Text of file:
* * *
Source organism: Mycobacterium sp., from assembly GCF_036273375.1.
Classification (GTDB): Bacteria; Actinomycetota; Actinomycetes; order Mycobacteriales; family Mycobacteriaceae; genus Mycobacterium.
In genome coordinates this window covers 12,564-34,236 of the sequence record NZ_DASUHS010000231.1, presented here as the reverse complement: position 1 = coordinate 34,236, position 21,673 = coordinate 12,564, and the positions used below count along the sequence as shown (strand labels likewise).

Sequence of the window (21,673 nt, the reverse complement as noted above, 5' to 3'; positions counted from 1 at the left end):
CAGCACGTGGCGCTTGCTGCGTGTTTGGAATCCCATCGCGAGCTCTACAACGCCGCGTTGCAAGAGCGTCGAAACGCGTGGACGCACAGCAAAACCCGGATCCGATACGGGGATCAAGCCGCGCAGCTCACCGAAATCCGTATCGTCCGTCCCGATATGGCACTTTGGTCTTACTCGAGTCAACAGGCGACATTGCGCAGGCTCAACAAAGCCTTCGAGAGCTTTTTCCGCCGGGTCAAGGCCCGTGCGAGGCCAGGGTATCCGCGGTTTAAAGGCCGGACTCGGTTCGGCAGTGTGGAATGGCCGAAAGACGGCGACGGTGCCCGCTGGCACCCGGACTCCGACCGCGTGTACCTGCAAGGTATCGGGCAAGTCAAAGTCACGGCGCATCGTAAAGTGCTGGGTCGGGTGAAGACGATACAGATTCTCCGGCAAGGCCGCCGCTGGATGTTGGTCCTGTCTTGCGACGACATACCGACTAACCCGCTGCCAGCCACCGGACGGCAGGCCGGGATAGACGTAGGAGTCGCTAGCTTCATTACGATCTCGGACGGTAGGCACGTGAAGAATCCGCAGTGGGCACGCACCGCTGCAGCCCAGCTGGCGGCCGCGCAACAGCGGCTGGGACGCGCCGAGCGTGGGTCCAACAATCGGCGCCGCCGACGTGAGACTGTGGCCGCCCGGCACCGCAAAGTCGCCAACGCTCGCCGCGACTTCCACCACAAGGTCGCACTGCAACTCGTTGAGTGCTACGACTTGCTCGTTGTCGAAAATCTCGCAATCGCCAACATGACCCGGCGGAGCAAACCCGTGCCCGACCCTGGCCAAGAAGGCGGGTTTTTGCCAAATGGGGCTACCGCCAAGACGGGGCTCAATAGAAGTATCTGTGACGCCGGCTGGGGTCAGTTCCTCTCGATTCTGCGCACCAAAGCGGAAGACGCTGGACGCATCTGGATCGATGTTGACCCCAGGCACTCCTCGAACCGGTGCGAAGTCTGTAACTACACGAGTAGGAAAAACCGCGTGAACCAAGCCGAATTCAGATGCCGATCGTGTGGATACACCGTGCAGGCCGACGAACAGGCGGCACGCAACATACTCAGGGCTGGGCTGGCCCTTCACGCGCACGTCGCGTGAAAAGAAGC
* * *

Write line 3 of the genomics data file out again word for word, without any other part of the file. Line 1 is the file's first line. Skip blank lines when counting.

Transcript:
In genome coordinates this window covers 12,564-34,236 of the sequence record NZ_DASUHS010000231.1, presented here as the reverse complement: position 1 = coordinate 34,236, position 21,673 = coordinate 12,564, and the positions used below count along the sequence as shown (strand labels likewise).